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Currency News

Last week the currency markets were firmly focused on the Euro with the fiscal problems of Greece and also Spain and Portugal taking the headlines. Speculation built throughout the week that the other European Monetary Union states, led by Germany, would come to Greece’s aid. However, markets were clearly disappointed that whilst a rescue package was agreed in principle, European leaders failed to set out a comprehensive package.

The Euro was also pressured following the release of disappointing Eurozone GDP data. Total Eurozone 4th quarter 2009 GDP expanded by a mere 0.1%, the market had been expecting growth of 0.3%. Noticeably, German GDP (the largest European economy) failed to expand at all, whilst Italian GDP slipped back into contraction. Spain, hit by a housing market collapse and official unemployment greater than 20% remained in recession.

As a result, the single currency fell to a low of 1.3531 against the US Dollar, its lowest level since May 2009. The US Dollar, viewed as a safe haven, appreciated across the board as investors took flight from risk as stocks and gold prices tumbled. The Pound fell to 1.5534 against the US Dollar but rose past 1.15 against the Euro.

 In the UK the Bank of England released its Quarterly Inflation Report. The report was markedly pessimistic about the UK economy, revising its growth forecasts down. UK Interest rates are expected to stay low for a protracted period of time as growth remains weak and inflation is expected to fall back below the 2% target after initially spiking higher to 3%. Moreover, the Bank of England failed to rule out the possibility of extending its asset purchase scheme know as Quantitative Easing. Consequently, the Pound is expected to stay weak for some time. However, some gains could be made against the Euro, depending on how the Greek bailout develops. Sterling’s 25% depreciation should eventually help the UK economy grow as our exports become more competitive.

 Elsewhere, the Australian Dollar rallied following better than expected employment data with GBPAUD falling to 1.76. In China concerns over potential asset bubbles, led officials to order banks to increase their levels of reserves in a bid to cool the amount of lending.

Currency Update

Sterling has continued its recent climb following yesterday’s comments from Bank of England Monetary Policy Committee member Andrew Sentance, hinting that the Bank’s programme of Quantitative Easing may be put on hold.

Later today we eagerly await the European Central Bank interest rate decision at 12:45 and press conference at 13:30.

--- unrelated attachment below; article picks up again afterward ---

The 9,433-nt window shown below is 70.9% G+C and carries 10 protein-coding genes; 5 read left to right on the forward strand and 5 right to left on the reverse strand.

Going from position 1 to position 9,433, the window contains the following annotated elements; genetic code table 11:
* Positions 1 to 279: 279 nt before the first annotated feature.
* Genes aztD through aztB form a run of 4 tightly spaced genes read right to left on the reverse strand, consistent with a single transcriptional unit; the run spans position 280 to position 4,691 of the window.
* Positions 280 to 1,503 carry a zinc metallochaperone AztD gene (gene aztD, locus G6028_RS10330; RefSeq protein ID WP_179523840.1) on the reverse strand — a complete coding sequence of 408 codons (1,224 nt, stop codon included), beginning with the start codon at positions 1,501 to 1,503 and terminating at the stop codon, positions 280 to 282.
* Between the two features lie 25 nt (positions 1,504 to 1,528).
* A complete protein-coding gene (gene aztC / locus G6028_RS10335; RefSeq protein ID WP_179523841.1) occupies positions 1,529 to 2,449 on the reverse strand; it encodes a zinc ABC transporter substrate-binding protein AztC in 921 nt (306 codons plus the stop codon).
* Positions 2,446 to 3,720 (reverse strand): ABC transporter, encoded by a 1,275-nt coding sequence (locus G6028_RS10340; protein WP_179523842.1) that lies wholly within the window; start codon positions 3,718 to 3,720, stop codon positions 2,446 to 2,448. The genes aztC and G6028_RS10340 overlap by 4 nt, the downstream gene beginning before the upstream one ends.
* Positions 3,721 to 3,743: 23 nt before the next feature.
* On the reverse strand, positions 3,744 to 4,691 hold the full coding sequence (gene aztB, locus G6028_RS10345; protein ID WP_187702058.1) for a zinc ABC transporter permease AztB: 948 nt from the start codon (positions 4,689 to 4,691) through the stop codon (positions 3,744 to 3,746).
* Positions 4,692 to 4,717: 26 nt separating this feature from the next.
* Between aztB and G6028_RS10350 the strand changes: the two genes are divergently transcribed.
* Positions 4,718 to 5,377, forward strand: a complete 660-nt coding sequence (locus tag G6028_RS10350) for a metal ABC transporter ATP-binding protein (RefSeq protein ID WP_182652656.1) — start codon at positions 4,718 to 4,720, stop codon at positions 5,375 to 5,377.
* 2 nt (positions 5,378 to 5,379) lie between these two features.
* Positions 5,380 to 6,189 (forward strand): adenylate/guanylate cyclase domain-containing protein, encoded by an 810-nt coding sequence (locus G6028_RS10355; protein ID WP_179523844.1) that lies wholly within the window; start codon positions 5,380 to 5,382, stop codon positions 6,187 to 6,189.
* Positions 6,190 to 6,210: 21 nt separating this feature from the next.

On the interbank market Cable (GBPUSD) has pushed through 1.6230 and currently trades at 1.6265, whilst the Pound is also trading above 1.12 against the Euro. EURUSD is currently trading just below 1.45 at 1.4493.

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Currency Update

The currency markets have started the week in a relatively tight range, however it is possible we could see some volatility as any moves in the market could be exaggerated due to thin market conditions. Levels of trading will likely decrease further as we near Christmas.

Major data this week includes UK and US GDP tomorrow, Bank of England minutes on Wednesday and US jobless claims on Thursday.

 EURUSD is currently trading at 1.4359, GBPUSD @ 1.6130 and GBPEUR @ 1.1228.

 Wishing you a Merry Christmas and a happy New Year!

Bank of England

The Bank of England has revealed today that it secretly lent RBS and HBOS a total of £62 billion in the form of Emergency Liquidity Assistance at the height of the credit crisis following the collapse of Lehman Brothers in the Autumn of 2008.

The Bank of England acts as the “lender of last resort” to financial institutions in difficulty in order to prevent a loss of confidence spreading through the financial system as a whole.

The Bank of England added “In most cases, confidence can best be sustained if the Bank’s support is disclosed only when the conditions that gave rise to potentially systemic disturbance have improved to a point where the disclosure itself should not be a cause of such disturbance.”

It is now viewed that since RBS has signed up to the government’s Asset Protection Scheme and Lloyds Banking Group which took over HBOS has embarked on an alternative strategy to raise further capital in a large rights issue “the Bank judges that there is no longer a need for the assistance to remain secret.”